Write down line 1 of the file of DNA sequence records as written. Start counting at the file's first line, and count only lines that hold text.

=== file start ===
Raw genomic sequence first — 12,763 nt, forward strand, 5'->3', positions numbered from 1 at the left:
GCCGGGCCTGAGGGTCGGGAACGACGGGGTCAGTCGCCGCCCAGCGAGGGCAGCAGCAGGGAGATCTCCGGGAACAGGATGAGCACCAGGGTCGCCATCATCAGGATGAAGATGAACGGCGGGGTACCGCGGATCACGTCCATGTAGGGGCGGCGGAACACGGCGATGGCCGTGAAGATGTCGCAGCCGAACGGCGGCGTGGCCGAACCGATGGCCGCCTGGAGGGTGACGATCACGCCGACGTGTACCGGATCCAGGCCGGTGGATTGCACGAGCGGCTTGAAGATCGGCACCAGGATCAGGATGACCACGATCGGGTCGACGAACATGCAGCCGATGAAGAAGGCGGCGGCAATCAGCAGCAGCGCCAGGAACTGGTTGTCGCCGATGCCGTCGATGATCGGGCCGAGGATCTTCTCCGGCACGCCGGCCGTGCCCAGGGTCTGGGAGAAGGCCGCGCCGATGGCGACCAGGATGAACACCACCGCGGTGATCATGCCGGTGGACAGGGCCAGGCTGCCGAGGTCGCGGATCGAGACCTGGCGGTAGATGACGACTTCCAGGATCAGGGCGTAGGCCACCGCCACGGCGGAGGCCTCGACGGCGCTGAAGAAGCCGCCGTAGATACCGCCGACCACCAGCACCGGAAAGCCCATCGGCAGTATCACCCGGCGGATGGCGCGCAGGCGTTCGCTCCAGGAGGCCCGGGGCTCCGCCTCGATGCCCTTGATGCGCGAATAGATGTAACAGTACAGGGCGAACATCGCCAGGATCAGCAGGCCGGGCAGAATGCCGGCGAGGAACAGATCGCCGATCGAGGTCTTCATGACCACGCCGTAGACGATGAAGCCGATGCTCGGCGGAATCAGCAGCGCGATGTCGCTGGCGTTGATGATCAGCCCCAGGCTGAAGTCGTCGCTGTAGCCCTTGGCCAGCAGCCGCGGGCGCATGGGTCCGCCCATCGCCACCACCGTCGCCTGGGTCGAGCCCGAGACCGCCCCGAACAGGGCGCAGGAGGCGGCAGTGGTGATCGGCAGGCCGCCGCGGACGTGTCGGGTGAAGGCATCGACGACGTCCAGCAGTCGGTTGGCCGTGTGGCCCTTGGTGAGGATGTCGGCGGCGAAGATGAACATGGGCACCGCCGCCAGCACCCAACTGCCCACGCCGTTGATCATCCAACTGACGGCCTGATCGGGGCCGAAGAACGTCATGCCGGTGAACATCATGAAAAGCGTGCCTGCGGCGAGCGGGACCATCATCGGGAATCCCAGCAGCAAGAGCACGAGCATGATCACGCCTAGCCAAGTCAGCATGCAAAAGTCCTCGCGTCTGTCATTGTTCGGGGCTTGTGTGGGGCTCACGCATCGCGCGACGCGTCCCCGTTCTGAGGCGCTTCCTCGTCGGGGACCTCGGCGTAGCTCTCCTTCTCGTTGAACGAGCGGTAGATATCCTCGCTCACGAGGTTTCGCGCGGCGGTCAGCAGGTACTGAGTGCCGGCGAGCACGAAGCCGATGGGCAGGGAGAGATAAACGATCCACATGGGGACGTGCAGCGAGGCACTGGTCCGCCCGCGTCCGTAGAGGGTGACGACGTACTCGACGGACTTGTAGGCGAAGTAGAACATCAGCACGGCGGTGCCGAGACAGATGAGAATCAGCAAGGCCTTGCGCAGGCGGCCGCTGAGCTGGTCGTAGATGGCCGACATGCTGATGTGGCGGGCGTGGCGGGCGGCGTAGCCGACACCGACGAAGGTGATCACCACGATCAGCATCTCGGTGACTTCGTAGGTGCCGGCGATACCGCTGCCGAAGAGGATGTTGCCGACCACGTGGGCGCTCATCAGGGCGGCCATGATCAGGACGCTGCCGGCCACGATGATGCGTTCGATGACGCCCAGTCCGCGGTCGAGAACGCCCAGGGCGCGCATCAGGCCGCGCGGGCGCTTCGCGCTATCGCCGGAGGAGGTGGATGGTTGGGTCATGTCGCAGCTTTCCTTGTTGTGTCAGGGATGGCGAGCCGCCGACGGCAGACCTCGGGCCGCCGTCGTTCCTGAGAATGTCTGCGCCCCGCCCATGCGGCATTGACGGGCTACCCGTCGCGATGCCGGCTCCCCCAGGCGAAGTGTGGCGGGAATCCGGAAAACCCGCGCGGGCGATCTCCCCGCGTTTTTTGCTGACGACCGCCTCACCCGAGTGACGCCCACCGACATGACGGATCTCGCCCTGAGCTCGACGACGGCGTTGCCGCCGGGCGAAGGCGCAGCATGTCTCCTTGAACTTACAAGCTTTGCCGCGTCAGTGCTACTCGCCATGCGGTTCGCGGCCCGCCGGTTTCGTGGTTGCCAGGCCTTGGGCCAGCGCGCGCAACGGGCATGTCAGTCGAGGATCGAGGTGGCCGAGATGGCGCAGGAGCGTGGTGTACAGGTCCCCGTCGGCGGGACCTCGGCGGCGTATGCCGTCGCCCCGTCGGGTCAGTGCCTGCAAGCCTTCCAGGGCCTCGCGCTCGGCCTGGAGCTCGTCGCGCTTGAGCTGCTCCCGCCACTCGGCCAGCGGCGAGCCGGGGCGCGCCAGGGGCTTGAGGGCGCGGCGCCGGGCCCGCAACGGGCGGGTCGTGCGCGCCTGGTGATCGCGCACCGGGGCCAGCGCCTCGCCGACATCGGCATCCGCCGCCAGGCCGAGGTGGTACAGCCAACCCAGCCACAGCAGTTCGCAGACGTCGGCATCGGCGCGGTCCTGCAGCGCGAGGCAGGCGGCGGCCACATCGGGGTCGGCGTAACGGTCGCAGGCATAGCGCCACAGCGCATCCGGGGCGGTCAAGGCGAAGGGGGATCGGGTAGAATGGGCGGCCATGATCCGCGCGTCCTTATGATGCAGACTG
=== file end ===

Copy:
Raw genomic sequence first — 12,763 nt, forward strand, 5'->3', positions numbered from 1 at the left: